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Ideas for tomorrow last minute dinner party - 8 ppl. - 3 hours to cook

Ok, this will probably be easy for all of you. For some reason, I am stuck. Please help...

Having a last minute dinner party tomorrow night for 8. Supposed to be 4, but I couldn't help myself, and it magically turned into 8. I was supposed to have the whole day to shop and cook. (Still cutting it close, but I figured once I started shopping, I could come up with a decent menu.) Then, a couple of hours ago, I was asked to work and said Yes! Now, I am left with 3 hours to do everything (maybe 1/2 hr. extra to shop, if I can get away).

I have been digging through my cookbooks and looking online, but haven't come up with a menu I am satisfied with yet. It was always supposed to be casual, but my idea of casual usually isn't "casual" (probably like the rest of you). Most of the guests cook themselves and know their food.

One more tidbit, one of the guests doesn't eat pork, so I was going to skip it altogether.

Any ideas? (Other than cancel?)

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  1. There are any number of directions you could go in, doughreme. It's hard to suggest one or two, since you haven't given us an idea of which ideas you've discarded, or what you're in the mood for. I'm also not sure of your budget.

    I'm not sure what your schedule is, so I'm going to assume you're going to work first, and will have to get the shopping, prep and cooking done *after* that?

    Anyway, you could do something pasta-based. Linguine tossed and sauteed with (fill in veggies and greens of choice) topped with shaved cheese.

    You could grill shrimp.

    You could combine the two and do scampi.

    You could choose other shellfish or fish.

    If you have three hours to cook, you could certainly broil racks of lamb with a panko and herb crust, mustard crust, whatever you choose.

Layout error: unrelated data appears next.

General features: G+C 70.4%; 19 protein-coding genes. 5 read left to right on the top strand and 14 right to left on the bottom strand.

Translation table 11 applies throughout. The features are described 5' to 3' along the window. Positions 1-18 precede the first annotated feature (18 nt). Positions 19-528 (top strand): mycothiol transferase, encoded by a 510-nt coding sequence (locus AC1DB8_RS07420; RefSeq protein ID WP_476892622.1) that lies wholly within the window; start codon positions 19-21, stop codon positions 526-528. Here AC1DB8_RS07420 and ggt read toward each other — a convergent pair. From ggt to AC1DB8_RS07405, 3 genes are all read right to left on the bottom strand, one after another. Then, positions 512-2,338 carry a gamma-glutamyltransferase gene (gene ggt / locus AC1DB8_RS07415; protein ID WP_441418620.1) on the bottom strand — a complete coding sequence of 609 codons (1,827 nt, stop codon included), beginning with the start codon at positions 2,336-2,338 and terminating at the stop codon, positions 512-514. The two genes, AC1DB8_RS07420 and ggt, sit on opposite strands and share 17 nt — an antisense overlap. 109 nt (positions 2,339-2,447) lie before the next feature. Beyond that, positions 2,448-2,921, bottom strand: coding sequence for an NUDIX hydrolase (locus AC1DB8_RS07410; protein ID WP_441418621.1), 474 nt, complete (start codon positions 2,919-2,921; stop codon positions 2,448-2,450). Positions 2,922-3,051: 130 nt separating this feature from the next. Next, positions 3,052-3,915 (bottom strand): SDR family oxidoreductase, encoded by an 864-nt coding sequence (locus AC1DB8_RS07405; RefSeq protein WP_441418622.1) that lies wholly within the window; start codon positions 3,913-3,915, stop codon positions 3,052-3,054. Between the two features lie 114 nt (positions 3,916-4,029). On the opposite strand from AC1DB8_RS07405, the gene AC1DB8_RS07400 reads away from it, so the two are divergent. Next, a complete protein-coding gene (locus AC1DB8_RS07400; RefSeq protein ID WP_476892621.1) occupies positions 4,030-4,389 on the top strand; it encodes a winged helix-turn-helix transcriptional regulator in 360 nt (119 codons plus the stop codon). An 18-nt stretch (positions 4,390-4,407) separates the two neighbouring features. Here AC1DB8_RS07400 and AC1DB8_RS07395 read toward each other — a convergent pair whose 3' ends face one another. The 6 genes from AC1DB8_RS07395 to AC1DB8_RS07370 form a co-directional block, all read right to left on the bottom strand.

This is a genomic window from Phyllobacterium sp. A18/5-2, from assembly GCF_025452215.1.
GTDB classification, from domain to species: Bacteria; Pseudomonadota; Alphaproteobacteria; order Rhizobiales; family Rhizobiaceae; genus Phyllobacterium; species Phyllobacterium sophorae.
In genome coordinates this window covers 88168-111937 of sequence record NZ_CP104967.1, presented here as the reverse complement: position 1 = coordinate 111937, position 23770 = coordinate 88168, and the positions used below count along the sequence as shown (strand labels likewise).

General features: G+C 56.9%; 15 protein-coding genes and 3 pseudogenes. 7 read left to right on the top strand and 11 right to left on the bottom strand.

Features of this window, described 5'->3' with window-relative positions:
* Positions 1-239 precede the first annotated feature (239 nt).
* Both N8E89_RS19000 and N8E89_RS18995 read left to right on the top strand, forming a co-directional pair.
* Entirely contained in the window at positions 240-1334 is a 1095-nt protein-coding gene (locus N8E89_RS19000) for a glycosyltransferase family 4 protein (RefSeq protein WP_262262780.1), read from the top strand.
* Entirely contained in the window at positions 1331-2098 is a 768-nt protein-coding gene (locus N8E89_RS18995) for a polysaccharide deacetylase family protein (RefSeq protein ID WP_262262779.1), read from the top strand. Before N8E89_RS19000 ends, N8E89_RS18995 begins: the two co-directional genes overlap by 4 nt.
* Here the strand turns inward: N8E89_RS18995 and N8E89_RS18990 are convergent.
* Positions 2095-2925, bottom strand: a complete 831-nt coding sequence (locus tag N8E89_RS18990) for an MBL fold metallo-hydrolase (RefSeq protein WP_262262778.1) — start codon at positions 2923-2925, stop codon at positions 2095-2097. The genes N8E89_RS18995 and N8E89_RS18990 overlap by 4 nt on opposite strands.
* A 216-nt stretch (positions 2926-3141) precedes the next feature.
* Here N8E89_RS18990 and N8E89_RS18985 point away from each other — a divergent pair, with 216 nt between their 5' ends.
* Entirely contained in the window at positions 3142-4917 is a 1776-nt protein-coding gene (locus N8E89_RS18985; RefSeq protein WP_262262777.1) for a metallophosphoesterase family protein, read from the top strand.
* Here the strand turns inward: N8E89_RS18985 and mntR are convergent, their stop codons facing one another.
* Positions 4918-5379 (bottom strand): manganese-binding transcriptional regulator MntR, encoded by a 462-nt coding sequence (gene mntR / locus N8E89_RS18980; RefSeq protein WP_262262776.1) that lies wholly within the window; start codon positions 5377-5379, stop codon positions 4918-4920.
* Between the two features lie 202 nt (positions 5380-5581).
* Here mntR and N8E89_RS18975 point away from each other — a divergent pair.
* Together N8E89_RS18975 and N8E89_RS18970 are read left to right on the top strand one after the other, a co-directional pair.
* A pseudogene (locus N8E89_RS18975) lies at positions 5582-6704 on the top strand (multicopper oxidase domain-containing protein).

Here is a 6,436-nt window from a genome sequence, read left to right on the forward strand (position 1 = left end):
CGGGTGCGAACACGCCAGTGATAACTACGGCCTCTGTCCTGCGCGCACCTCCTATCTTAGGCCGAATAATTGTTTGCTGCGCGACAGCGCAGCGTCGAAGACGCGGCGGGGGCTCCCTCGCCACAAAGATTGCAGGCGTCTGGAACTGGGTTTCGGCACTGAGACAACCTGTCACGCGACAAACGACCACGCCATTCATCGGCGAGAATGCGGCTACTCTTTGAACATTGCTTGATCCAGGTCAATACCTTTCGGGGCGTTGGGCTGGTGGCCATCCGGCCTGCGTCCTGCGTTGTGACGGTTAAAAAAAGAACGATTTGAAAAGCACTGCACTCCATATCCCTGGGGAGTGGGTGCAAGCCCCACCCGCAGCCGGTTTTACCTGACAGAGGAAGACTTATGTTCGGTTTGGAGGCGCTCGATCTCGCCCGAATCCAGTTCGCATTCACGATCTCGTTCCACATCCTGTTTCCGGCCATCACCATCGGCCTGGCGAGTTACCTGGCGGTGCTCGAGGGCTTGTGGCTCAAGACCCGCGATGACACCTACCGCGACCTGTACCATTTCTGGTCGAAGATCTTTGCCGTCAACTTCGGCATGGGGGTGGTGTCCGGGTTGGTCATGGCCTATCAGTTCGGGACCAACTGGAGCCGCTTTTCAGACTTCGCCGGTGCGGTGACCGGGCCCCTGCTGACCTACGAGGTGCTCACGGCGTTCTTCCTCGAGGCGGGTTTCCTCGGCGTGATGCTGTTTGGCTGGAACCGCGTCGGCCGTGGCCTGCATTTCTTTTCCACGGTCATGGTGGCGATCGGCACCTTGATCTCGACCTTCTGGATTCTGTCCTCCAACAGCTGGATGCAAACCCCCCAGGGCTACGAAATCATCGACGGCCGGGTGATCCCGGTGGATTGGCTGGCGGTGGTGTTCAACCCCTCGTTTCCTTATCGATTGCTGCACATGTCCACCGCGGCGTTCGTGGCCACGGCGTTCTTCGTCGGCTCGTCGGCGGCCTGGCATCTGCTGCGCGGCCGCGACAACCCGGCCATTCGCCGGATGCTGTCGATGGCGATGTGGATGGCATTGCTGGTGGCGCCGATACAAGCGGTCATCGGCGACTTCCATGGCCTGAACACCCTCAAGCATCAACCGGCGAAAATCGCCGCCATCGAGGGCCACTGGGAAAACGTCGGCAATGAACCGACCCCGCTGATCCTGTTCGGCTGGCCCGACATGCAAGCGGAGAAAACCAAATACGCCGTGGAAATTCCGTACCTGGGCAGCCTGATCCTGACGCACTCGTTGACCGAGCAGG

You could sautee chicken tenderloins and do a wine sauce, cream sauce, savory cinnamon sauce, Asian peanut sauce (if you KNOW nobody has allergies), or vinegar-fruit sauce (frozen WILD blueberries work well for that; much more flavor and juice for the sauce than with cultivated blueberries).

    You could give a nod to casual with individual pizzas (dough purchased, obviously, given the time restraints) or tacos. Just upgrade the ingredients to more sophisticated choices, if you do want something less casual than actual casual.

    You could do flat iron steaks with a brandy or Marsala sauce with pearl onions from the freezer case.

    You'd have time to do a soup course, if you'd like, if you either have stock on hand or by picking some up at the store. Choose something simple, in which you include something that doesn't need a *lot* of treatment--e.g., a storebought fresh tortellini or ravioli soup, or escarole, or sauteed mushrooms and celery added to a clear broth. The possible combinations there are endless... You could do onion soup; pick up a baguette and some good melting cheese.

    Depending on the dinner, you could do something simple for dessert like a premium vanilla ice cream with a reduced Cabernet sauce and a wafer cookie.

    Or if you see some nice fall fruit, you could put those in to bake while you eat dinner, and serve with ice cream, creme fraiche (depending on the fruit) or marscapone with crystalized ginger.

    Any idea which type of food you want to serve?

    My supermarket has a butcher counter that *always* has marinated kabobs or meat suitable to a stir-fry. Again, with a stir fry, make sure to choose ingredients that don't need an awful lot of prep.

    4 Replies
    1. re: Normandie

      Thanks Normandie. Got me going. Used to do a great quick tortellini and escarole soup. That's one. Wanted to short ribs, but not enough time. Working first, then shopping and cooking. Dessert I can purchase at the bakery, so it's just the main course. The rest I can fill in when I am shopping. Running to work, so I will check in during the day. Budget should be reasonable for 8 people but not too crazy. Just looking for a nice menu.